Dennis Hastert’s Conspiracy Theory

Posted: October 6, 2006 in 2006 Elections, Beltway Drama


One of the few comical aspects of the Foley scandal [beyond the endless fodder for the late night comedians] is watching Republicans try to somehow blame the whole thing on Democrats, their allies or associates because of the proximity of the leak to the November congressional elections. Dennis Hastert in a phone interview with the Chicago Tribune published yesterday:

When asked about a groundswell of discontent among the GOP’s conservative base over his handling of the issue, Hastert said in the phone interview: “I think the base has to realize after a while, who knew about it? Who knew what, when? When the base finds out who’s feeding this monster, they’re not going to be happy. The people who want to see this thing blow up are ABC News and a lot of Democratic operatives, people funded by [liberal activist] George Soros.”

He went on to suggest that operatives aligned with former President Bill Clinton knew about the allegations and were perhaps behind the disclosures in the closing weeks before the Nov. 7 midterm elections, but he offered no hard proof.

“All I know is what I hear and what I see,” the speaker said. “I saw Bill Clinton’s adviser, Richard Morris, was saying these guys knew about this all along. If somebody had this info, when they had it, we could have dealt with it then.”

Even Republicans are starting to get weary of Hastert’s conspiracy theory. From the Chicago Tribune:

Comments that Hastert made in a Tribune interview suggesting the scandal had been orchestrated by ABC News, Democratic political operatives aligned with the Clinton White House and liberal activist George Soros were considered a serious misstep in national Republican circles, an official said. Senior Republican officials contacted Hastert’s office before his news conference Thursday to urge that he not repeat the charges, and he backed away from them in his news conference.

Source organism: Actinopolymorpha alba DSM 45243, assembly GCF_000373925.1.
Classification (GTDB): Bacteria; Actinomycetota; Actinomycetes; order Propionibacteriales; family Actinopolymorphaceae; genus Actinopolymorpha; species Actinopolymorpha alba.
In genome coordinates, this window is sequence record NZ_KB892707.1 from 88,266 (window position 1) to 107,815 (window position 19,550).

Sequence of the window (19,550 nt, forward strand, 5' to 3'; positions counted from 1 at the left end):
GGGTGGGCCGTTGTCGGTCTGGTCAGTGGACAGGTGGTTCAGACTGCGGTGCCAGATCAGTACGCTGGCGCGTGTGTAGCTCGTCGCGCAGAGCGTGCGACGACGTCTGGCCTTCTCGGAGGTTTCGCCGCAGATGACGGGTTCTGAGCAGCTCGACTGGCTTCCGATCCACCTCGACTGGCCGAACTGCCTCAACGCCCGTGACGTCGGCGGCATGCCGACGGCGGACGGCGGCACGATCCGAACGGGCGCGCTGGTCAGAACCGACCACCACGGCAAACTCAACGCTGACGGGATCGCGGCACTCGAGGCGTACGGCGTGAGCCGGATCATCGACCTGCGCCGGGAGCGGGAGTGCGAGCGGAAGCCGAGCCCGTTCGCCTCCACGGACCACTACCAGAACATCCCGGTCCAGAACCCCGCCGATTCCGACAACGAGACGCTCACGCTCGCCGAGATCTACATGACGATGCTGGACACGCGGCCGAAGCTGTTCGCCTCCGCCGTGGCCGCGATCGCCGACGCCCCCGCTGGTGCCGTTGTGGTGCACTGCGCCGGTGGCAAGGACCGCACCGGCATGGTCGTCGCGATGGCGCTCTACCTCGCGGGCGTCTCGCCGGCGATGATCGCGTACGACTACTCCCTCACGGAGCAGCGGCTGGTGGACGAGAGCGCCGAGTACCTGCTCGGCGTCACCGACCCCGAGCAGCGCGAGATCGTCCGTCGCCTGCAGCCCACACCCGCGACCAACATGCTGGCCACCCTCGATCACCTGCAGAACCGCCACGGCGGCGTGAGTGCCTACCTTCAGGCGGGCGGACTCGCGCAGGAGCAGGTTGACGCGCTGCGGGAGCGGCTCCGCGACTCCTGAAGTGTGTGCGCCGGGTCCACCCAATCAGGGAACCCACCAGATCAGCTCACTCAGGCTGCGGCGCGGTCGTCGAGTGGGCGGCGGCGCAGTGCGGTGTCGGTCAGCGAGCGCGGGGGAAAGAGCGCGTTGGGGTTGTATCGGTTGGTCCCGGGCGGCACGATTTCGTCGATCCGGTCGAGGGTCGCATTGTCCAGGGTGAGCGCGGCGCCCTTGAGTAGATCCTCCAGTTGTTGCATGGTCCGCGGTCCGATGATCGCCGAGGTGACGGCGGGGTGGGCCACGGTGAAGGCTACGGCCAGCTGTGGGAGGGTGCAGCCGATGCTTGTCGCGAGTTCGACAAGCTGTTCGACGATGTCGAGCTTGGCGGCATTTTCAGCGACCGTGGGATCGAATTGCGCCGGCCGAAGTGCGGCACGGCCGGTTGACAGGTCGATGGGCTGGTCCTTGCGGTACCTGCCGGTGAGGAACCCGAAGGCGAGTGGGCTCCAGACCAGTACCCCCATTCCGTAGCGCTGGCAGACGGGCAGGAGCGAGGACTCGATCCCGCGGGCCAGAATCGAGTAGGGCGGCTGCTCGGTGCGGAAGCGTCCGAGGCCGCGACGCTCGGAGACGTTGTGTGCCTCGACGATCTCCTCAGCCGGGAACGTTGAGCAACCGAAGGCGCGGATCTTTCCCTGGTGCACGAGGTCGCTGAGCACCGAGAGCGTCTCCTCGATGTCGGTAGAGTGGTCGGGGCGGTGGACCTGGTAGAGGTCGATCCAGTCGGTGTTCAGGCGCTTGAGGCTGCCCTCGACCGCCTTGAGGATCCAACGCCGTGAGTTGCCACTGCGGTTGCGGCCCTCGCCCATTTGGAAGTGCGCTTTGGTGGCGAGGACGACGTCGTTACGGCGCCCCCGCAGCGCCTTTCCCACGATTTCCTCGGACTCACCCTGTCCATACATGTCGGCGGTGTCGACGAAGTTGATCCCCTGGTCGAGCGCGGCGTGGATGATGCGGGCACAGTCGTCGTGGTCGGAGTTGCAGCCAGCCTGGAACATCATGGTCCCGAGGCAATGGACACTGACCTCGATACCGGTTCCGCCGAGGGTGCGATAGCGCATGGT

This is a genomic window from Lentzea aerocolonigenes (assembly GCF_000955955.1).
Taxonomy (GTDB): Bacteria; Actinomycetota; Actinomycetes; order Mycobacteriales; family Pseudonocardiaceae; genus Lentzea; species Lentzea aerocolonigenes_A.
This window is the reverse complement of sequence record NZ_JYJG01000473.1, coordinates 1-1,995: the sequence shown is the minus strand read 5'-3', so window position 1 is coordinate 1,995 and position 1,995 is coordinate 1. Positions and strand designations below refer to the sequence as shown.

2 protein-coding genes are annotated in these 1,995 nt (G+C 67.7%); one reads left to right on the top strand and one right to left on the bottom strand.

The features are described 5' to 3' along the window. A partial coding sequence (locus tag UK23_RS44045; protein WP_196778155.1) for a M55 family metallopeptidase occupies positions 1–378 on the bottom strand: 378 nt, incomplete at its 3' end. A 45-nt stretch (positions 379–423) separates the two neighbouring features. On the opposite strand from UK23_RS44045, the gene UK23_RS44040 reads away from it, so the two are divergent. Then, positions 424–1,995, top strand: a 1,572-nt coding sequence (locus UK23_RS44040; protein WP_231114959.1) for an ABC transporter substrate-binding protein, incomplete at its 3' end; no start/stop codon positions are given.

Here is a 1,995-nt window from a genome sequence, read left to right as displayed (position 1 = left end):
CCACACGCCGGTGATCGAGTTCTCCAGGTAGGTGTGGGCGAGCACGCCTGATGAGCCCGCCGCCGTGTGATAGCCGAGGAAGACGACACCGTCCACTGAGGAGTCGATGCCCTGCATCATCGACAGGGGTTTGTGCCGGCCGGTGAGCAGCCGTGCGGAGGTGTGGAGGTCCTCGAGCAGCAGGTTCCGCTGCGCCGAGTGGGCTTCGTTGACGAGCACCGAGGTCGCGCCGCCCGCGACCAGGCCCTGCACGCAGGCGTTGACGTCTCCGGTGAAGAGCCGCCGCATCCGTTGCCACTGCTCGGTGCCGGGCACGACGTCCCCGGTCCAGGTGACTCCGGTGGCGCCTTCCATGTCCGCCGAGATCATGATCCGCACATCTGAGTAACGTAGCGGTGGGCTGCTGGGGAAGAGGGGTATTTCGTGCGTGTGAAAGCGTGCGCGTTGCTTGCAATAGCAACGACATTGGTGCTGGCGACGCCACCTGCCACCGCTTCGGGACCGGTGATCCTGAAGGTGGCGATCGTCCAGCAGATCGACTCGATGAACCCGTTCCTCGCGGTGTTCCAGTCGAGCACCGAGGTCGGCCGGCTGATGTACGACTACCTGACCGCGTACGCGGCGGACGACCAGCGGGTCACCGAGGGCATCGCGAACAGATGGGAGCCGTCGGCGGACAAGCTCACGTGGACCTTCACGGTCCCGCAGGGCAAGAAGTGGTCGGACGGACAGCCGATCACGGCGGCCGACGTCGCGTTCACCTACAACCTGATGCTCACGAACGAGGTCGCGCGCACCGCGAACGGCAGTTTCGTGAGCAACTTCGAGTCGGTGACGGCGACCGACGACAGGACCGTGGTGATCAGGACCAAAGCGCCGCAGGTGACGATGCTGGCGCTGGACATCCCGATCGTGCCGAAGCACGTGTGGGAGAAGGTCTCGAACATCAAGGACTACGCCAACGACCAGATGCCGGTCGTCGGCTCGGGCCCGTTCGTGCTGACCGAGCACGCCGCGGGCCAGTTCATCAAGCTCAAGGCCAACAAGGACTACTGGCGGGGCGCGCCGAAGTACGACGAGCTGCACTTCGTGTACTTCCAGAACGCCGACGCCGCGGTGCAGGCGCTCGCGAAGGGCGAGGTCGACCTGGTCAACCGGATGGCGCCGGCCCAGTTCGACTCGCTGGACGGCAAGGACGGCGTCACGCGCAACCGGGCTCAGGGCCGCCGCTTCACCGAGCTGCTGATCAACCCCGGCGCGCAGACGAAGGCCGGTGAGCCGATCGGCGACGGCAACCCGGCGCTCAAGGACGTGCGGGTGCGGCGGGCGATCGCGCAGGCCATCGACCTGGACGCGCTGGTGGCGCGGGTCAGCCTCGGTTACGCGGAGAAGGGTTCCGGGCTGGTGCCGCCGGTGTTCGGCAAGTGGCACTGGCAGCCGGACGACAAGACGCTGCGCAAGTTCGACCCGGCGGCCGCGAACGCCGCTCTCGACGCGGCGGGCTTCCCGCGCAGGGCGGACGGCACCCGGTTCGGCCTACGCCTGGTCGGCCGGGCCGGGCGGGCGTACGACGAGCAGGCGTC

“The Chicago Tribune interview last night–the George Soros defense–was viewed as incredibly inept,” a national Republican official said. “It could have been written by [comedian] Jon Stewart.”

Hastert, a former high school teacher and wrestling coach, really should re-read Shakespeare. In particular, he should heed the Bard’s wisdom in this famous scene

“Men at some time are masters of their fates: The fault, dear Brutus, is not in our stars, but in ourselves, that we are underlings” – Julius Caesar, Act I, Scene II

The idea that this scandal was the plot of Democratic operatives and financers with ABC News as their enabler is absolutely laughable on its face. ABC even admitted that their sources were Republican congressional staffers and former pages, not Democratic operatives. Even Hastert’s office admitted they had no evidence to back the assertions. CNN last night:

ZAHN: So, Dana, let’s talk about Speaker Hastert’s allegation, that, in some way, Democratic operatives and ABC News are behind the dumping of the documents, even going so far to say that Bill Clinton had something to do with this. Is there any proof of that?

BASH: No, there isn’t any proof of that.